On the isle Jersey in the English Channel, postal workers are being trained to check up on the frail elderly and pick up and deliver prescriptions. The effort — called Call & Check — was conceived in 2010 as a way for the postal service to diversify its business while improving the health of the local community.
Postal workers make about two visits per week, lasting less than five minutes, at a cost of just $6 to $8, according to The Commonwealth Fund. The government, payers, or families pick up the cost.
Training includes a list of signs of physical or mental distress, such as confusion, irrational behavior, or dehydration. To ensure safety, postal workers don’t go inside people’s homes or provide formal care. There are plans to expand the program with a cloud-based program that will let postal workers access portions of customers’ medical records to remind them of upcoming healthcare appointments.
While such a program might not work in the U.S., there are a growing number of initiatives—tech and nontech—that are aimed at improving the health of populations.
The global population health management market is expected to reach $31.6 billion by 2020, growing at a compound annual growth rate of 23.2% from 2015, according to India-based MarketsandMarkets. The U.S. share of that market last year was about 77%, or $8.5 billion. The market research firm says McKesson, Verisk Health, Cerner, Allscripts, WellCentive, and IBM are among the largest players in the market.
Driving growth are changes mandated by the Affordable Care Act, such as Meaningful Use, the Hospital Readmissions Reduction Program, and the shift to patient-centric care, and an aging population.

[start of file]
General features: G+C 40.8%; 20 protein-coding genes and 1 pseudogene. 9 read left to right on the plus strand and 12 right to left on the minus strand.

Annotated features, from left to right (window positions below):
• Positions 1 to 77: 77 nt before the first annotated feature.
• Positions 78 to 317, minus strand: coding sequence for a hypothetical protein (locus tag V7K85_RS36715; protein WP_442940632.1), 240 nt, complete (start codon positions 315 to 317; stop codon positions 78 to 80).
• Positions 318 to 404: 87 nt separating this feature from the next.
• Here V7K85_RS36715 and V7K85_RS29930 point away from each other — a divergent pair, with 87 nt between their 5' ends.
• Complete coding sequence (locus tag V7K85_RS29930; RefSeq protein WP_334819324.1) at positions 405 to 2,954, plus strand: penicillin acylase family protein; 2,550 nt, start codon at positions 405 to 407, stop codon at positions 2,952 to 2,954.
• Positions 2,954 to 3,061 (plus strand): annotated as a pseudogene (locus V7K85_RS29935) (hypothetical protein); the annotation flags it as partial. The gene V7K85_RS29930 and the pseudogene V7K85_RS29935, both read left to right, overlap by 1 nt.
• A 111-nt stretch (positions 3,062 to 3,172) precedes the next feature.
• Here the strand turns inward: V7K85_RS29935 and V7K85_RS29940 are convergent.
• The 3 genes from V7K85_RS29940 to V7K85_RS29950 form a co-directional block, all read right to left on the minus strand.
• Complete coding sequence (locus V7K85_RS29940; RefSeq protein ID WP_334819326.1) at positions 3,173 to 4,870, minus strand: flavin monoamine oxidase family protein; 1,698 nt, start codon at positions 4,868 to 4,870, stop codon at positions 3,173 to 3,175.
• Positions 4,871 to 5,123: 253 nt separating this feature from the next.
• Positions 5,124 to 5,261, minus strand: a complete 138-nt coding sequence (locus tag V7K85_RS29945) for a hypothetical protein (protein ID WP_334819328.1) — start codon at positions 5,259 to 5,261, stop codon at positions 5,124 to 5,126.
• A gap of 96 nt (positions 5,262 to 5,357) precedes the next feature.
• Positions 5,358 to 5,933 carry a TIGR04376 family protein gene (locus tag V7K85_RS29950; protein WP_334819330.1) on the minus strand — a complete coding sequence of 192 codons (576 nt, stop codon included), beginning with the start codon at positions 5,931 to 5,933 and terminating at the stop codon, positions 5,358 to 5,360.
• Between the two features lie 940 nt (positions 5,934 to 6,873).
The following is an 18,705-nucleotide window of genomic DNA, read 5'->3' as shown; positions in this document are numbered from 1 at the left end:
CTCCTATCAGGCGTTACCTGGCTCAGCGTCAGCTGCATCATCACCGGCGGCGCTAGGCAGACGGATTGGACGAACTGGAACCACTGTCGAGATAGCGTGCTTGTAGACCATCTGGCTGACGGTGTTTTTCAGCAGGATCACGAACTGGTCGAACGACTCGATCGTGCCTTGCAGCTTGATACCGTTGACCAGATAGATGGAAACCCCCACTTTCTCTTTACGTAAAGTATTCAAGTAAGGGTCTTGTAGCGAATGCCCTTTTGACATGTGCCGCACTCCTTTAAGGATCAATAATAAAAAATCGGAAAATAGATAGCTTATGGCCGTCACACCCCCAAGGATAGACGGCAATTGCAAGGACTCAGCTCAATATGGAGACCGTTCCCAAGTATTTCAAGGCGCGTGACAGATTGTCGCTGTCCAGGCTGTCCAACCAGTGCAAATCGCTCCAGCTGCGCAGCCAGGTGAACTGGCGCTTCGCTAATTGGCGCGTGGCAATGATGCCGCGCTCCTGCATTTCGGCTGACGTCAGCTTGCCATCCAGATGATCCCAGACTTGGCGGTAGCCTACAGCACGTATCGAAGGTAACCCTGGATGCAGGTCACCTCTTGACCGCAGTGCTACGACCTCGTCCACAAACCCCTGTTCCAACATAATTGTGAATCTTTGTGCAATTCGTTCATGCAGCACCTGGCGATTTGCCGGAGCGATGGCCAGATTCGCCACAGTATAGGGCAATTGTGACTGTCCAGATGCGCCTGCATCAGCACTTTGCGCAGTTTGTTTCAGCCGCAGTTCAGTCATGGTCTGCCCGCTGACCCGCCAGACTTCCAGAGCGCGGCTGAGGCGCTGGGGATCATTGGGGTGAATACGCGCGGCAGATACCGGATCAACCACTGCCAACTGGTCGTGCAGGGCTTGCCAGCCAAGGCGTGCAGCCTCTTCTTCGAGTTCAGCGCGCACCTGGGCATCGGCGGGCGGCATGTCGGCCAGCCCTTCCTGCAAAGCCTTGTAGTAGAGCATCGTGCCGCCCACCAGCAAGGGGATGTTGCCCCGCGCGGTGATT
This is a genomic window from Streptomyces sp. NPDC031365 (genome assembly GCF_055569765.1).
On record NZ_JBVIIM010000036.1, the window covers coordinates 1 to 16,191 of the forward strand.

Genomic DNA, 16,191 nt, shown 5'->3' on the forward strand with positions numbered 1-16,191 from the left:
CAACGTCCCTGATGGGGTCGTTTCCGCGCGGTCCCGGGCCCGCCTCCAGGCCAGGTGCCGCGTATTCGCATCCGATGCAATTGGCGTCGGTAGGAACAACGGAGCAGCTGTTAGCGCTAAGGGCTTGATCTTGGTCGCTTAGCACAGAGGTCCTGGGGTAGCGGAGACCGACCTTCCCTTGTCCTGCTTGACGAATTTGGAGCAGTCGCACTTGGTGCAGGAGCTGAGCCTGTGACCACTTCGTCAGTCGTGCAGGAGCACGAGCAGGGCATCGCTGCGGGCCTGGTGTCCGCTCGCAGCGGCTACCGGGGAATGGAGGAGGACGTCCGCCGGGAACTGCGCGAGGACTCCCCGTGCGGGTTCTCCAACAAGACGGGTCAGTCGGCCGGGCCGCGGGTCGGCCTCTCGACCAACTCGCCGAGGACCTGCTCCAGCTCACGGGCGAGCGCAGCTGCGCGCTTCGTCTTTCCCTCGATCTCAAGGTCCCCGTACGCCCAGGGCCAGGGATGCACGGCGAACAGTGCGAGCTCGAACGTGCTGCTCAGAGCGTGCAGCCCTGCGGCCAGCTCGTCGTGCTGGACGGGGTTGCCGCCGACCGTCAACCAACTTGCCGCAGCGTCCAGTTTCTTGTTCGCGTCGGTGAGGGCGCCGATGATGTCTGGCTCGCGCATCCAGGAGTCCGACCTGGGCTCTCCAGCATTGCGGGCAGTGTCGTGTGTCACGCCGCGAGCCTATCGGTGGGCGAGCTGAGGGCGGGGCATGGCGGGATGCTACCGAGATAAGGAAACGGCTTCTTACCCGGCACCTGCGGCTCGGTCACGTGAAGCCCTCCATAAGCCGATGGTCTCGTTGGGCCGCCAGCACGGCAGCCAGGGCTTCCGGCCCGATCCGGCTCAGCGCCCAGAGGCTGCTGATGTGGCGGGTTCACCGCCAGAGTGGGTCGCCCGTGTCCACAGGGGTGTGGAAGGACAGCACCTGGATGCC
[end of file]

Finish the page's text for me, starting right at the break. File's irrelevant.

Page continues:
Private institutions have been quick to adopt these changes, spurring initiatives that support a healthy community. “Going forward, providers are expected to deliver complete patient care solutions — at an individual level as well as at the population level,” says MarketsandMarkets consultant Siddharth Dutta.
Also, next year could see a number of IT companies, including Epic and “a multitude of out-of-the-box non-health care players,” enter the population health space, Dutta believes. “This increasing number of market players is a major factor driving the growth of the population health management market,” he says.
Among the areas getting most of the attention are chronic conditions and obesity, infant mortality, frail elders, and mental and behavioral health, The Commonwealth Fund reported.
Technology can play an important role in helping patients manage their health — for example, by helping them track their conditions, reminding them of treatment regiments and making it easier to connect with providers, says spokeswoman Martha Hostetter.
Social networking platforms — whether virtual or “real world” — show promise in enabling patients to connect with other patients to compare symptoms and treatment, she adds. For example, Big White Wall provides a range of behavioral health self-management services, blinded peer support, and quick access to evidence-based tools via a digital platform. It was introduced in the UK in 2007 and expanded to the U.S. in 2014.